As of October, the Consorzio Barbera d'Asti e Vini del Monferrato has officially approved the upgrade of the Terre Alfieri DOC appellation in the Piedmont region to a DOCG (Designated Appellation of Guarantee). Terre Alfieri DOCG will be the 18th DOCG wine region in the Piedmont region and the 76th DOCG wine region in Italy.
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The full spelling of DOCG is: Denominazione di origine controllata e garantita, and is the highest level in the Italian wine classification system.
The Terre Alfieri appellation was created in 2009 and named after Count Vittorio Alfieri, the famous Asti poet and playwright, who was born in 1749.
The Terre Alfieri DOCG in Piedmont is located mainly in the Asti province and focuses on two grape varieties, Arneis for white wines and Nebbiolo for red wines. Although production is small, Tre Alfieri will become a very important ecological niche for wine. The soil in the steep hills is composed of marine sedimentary deposits from the Pliocene period (53,000 to 26,000 years ago) and is named Asti Sand.
The new DOCG is located roughly in the southwest of Asti and covers 11 municipalities. Seven are in the Asti province, and they are: Antignano, Celle Enomondo, Cisterna dAsti, Revigliasco, San Damiano, San Martino Alfieri, Tigliole. The other four are located at the border of Cuneo province, and they are: Castellinaldo, Govone, Magliano Alfieri and Priocca.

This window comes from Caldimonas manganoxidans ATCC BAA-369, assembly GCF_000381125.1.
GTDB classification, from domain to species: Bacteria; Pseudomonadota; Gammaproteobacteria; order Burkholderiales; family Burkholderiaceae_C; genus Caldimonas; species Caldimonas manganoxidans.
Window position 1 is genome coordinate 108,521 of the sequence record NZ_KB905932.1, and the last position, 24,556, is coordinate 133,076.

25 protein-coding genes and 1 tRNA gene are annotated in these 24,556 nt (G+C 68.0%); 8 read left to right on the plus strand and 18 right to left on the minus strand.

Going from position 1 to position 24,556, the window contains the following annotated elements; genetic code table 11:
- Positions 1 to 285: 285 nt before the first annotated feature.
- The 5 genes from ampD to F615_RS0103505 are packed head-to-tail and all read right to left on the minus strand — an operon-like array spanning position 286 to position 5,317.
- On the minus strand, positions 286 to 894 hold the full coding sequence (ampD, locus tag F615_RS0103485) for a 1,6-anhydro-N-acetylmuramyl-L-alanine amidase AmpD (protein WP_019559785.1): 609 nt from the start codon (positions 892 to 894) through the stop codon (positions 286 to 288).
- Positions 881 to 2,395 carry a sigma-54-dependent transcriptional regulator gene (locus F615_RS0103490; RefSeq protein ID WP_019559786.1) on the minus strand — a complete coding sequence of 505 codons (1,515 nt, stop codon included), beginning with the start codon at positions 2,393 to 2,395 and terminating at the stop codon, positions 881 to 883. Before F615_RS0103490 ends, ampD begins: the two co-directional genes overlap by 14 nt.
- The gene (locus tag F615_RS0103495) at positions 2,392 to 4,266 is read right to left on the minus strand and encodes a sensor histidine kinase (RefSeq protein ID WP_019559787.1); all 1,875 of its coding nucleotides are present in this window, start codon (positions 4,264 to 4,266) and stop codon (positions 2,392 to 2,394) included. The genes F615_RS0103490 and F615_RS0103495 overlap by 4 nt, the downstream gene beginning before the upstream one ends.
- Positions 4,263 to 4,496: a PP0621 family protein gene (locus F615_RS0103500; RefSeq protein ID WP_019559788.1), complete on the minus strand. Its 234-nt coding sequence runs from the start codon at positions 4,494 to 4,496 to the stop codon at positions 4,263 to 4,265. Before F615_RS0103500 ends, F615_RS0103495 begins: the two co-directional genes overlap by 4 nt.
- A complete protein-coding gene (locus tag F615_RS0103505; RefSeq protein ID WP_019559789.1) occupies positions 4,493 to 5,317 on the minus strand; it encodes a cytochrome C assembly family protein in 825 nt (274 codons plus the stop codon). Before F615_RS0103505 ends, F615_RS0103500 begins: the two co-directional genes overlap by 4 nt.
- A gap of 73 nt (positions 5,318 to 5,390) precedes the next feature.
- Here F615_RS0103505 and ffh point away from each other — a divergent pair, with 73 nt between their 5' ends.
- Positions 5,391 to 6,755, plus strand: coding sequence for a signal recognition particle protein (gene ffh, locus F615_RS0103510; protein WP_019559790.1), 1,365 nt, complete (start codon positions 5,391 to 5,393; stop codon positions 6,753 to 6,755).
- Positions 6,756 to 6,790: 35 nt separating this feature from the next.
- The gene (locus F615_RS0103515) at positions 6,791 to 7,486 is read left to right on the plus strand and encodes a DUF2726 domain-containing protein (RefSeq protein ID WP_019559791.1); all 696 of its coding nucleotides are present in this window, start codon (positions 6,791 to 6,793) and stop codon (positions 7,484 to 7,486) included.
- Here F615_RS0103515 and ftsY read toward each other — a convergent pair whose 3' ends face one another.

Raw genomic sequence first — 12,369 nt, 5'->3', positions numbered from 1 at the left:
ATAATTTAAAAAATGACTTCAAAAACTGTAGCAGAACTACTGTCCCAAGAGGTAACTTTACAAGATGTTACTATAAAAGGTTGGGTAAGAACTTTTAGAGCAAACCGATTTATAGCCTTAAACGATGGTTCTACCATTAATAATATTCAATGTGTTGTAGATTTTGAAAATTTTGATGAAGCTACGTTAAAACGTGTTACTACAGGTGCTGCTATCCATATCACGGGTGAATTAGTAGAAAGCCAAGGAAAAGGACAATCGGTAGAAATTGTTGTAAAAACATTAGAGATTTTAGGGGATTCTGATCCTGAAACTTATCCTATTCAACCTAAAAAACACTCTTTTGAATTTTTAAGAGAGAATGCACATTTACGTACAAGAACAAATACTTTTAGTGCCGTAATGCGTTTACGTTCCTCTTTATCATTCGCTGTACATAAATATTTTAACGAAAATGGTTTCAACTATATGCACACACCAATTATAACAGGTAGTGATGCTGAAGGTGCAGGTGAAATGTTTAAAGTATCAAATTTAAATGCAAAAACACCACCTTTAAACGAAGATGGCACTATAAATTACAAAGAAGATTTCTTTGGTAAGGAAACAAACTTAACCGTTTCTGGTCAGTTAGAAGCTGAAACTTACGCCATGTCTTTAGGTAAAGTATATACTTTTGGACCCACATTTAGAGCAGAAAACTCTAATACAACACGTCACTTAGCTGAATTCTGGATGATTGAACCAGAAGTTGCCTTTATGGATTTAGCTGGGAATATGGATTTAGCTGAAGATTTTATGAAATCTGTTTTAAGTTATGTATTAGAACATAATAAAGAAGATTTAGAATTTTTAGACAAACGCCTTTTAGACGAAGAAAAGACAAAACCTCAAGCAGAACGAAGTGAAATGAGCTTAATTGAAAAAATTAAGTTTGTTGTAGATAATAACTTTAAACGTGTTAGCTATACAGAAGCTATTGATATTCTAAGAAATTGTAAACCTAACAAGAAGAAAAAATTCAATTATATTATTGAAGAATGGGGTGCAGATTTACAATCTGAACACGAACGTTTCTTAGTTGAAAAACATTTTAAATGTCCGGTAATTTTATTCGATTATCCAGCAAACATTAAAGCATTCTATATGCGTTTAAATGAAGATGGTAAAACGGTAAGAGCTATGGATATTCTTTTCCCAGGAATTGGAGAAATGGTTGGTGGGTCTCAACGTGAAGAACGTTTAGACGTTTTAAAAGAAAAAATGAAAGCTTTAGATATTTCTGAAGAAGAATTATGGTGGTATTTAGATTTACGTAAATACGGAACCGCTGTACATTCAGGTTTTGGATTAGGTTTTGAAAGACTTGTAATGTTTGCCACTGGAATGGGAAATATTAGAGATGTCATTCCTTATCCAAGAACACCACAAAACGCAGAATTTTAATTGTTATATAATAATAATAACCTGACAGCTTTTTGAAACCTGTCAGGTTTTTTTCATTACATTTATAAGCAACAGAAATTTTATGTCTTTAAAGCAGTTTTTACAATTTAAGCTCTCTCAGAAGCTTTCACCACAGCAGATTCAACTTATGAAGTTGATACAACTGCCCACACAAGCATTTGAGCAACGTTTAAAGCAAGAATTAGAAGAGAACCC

This result enriches not only our DOCG range but also our entire wine market, said Filippo Mobrici, president of the Asti Barbera and Monferrato Wine Region Association. He added that the new appellation upgrade is just the beginning. We hope that Tre Alfieri will be as successful as other appellations with controlled and guaranteed sources, such as Barbera dAsti, Nizza and Ruch di Castagnole Monferrato.
The Terre Alfieri DOCG has strict rules for winemaking and production, from yield to ageing time. The Terre Alfieri DOCG guarantees that the appellation can produce two types of wines: Arneis white wines and Nebbiolo red wines, using at least 85% of Arneis white grapes and at least 85% of Nebbiolo red grapes, respectively.
The minimum alcohol content of white wines from this appellation should be 11.5 degrees, or 12 degrees if the name of the vineyard is on the label. If the wine is labeled Superiore, it should be aged for at least 6 months. Nebbiolo red wines from this appellation should have a minimum alcohol content of 12.5 degrees, or 13 degrees if the vineyard name is on the label. If the wine is labeled Superiore, it should be aged for at least 12 months, with at least 6 months in oak barrels. If the wine is labeled Riserva, it should be aged for at least 24 months, of which at least 12 months in oak barrels.
There is no doubt that Arneis and Nebbiolo represent an elegant and noble variety of white and red wines in Italy and throughout the world. Despite the limited production of the appellation, there is no doubt: the emphasis is on quality rather than quantity, reflecting the demand for quality wines originating from the market.